At The Garden Gate, everywhere you look you’ll find something special. “I like being the little urban garden center that offers a little bit of everything,” says Donna Torrey, who has owned the store at Pompano Citi Center since 1997.
As you wander you’ll find racks of Florida-friendly rose bushes ($12.99); metal shelves of ground covers; a red worm composting farm complete with worms ($139; worm castings and tea are also available); the varied lavender flowers of a yesterday, today and tomorrow ($14.99); a nice variety of garden flags including one with a margarita-sipping flamingo on it ($11.99); wooden bat houses and orchard mason bee houses for these blue solitary native bees ($19.99); and colorful plastic hummingbirds with wings that bobble in the wind ($5.99 and $7.99).
Although the shop is attached to the north side of Sears in Pompano Beach, it’s not affiliated with it. Instead Torrey uses her personal touch to display an eclectic mix of merchandise that changes frequently.
“People who come here think they are in a garden,” says Torrey, a master gardener.
She sells only plants that do well in South Florida. For example, in winter she stocks annuals such as geraniums and lobelia that will grow for six months; up north annuals last only about three months.
You’ll also find purple and pink water lilies ($29.99) as well as bacopa ($3.99) and fairy moss ($3.99) that will attract butterflies and bees to your water garden. “A lot of people come here for aquatic plants. It’s a niche market,” Torrey says.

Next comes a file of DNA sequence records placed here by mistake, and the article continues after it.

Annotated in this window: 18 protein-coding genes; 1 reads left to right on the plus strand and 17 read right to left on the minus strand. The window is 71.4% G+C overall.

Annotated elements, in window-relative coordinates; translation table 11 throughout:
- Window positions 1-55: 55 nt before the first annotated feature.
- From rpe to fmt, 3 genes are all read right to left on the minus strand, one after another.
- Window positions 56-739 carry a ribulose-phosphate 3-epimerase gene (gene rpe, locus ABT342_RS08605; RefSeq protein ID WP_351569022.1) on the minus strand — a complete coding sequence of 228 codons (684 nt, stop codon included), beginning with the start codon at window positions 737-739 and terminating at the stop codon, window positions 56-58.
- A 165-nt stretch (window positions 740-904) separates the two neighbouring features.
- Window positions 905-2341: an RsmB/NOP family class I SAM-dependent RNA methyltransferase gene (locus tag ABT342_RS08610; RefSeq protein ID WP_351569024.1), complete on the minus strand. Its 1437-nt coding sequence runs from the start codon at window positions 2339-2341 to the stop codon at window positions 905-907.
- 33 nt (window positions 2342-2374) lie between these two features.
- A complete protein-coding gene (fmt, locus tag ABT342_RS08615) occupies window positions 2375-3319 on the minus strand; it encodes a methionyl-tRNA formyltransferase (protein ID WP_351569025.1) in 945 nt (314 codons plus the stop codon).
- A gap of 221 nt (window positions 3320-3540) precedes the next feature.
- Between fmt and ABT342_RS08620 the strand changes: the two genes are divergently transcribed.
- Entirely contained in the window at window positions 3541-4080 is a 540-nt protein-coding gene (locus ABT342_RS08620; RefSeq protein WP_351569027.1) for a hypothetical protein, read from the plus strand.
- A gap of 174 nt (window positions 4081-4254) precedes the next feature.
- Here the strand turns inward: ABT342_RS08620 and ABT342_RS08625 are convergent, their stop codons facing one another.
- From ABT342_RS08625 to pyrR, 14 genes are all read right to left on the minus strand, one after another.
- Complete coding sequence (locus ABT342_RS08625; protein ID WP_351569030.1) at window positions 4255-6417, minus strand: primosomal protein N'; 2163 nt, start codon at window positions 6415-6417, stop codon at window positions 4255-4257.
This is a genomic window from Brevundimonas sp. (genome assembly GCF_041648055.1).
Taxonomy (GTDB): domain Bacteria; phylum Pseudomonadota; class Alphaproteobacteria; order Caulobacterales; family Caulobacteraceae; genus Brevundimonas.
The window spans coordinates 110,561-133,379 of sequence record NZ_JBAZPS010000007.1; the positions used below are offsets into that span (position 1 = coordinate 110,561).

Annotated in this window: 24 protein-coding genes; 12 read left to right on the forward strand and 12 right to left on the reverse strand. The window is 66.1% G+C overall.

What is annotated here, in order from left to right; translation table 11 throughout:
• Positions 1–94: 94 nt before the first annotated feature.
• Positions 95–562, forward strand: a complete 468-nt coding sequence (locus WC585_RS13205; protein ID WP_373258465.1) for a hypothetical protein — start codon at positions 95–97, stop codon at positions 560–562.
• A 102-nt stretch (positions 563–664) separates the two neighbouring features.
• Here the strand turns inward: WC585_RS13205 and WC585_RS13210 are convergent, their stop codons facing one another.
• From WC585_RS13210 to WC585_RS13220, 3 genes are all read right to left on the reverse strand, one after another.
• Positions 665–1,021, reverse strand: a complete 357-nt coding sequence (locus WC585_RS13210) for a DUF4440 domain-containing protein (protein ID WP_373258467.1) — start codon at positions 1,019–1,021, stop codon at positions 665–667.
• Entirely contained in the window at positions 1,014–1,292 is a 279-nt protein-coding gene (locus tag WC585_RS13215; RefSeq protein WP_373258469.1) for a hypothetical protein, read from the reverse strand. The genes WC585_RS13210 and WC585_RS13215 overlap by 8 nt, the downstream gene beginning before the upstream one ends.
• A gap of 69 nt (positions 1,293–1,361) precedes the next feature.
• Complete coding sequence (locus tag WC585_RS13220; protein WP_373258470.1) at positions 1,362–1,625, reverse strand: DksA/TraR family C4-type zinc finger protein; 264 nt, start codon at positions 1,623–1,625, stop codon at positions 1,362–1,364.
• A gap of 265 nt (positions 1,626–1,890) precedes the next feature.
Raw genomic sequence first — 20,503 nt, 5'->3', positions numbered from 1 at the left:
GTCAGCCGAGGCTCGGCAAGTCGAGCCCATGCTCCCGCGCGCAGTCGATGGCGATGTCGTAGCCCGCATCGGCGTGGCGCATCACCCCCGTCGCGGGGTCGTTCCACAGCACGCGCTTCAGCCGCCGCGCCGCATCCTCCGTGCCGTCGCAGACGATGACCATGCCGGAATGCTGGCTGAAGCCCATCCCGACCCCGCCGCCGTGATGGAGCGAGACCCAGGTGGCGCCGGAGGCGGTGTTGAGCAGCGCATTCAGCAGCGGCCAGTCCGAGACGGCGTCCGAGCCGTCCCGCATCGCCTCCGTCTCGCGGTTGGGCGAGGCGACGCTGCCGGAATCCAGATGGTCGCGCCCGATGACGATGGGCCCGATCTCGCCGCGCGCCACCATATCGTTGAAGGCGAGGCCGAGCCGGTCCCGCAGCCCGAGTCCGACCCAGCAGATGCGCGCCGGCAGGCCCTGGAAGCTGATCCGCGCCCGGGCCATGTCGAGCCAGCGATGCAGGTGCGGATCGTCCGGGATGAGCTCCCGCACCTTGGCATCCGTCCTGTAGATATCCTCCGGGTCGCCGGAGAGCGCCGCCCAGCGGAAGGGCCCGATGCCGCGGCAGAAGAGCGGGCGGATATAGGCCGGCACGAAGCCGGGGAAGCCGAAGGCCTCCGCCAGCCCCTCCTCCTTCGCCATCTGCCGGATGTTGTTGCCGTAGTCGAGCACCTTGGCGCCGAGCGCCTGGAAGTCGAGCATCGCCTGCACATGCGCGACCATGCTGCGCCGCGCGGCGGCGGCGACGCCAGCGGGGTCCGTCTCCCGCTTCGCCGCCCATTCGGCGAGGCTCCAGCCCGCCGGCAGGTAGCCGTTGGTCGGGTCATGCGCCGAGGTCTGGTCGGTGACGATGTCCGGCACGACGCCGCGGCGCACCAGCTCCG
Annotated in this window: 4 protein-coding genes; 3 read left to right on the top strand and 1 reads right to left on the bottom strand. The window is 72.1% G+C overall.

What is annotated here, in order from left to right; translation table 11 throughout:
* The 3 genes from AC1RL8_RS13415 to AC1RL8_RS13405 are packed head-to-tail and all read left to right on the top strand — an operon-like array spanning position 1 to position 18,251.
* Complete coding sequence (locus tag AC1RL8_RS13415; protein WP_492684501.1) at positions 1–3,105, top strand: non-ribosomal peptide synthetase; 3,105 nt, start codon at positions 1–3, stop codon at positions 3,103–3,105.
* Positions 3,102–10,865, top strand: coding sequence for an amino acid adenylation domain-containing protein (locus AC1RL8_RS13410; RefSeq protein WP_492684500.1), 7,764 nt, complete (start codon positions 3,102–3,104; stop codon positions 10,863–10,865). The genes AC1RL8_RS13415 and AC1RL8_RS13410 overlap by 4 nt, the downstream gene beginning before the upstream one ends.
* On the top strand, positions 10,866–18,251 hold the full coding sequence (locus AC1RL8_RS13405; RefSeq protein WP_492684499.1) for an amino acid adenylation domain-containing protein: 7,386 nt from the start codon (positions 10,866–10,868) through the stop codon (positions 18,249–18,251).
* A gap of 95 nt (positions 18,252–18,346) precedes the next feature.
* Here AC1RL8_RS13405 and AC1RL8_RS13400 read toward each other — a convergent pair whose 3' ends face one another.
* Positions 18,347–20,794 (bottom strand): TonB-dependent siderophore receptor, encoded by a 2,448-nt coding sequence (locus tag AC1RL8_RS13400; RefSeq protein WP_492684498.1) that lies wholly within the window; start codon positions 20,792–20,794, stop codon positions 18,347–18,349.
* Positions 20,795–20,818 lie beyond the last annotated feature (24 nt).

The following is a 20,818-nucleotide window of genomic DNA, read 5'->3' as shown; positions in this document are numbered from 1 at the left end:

Elsewhere her native options include coral honeysuckle ($4.99) that attracts hummingbirds; milkweed ($4.99) that brings in the monarchs; and then there is fire bush. “If you plant it, they will come,” says Torrey, who also carries packets of native wildflower seeds ($3.49).
For the cook, there are plenty of herbs ($2.99) as well as moringa ($9.99 or 50 cents a seed) the nutritious leaves of which Torrey uses to flavor chicken soup.
Fruit trees including mango, pomegranate, macadamia nut, mulberry and hog plum get their own little area. Although the trees cost $19.99 to $49.99 depending on the size of the pot, most people don’t realize that the smaller specimens tend to adapt to the native soil and grow faster than the larger ones, says Torrey.
If you have a question about a purchase don’t hesitate to ask the staff. And if you have a gardening problem, Torrey is happy to have an e-mail conversation. Send her pictures and she’ll try to find a solution.
“I like to help people learn to garden. It’s trial and error, but I try to make it a little easier by letting you avoid the mistakes I’ve already made,” she says. “It’s really not that hard.”
Deborah S. Hartz-Seeley is a master gardener who can be reached at firstname.lastname@example.org.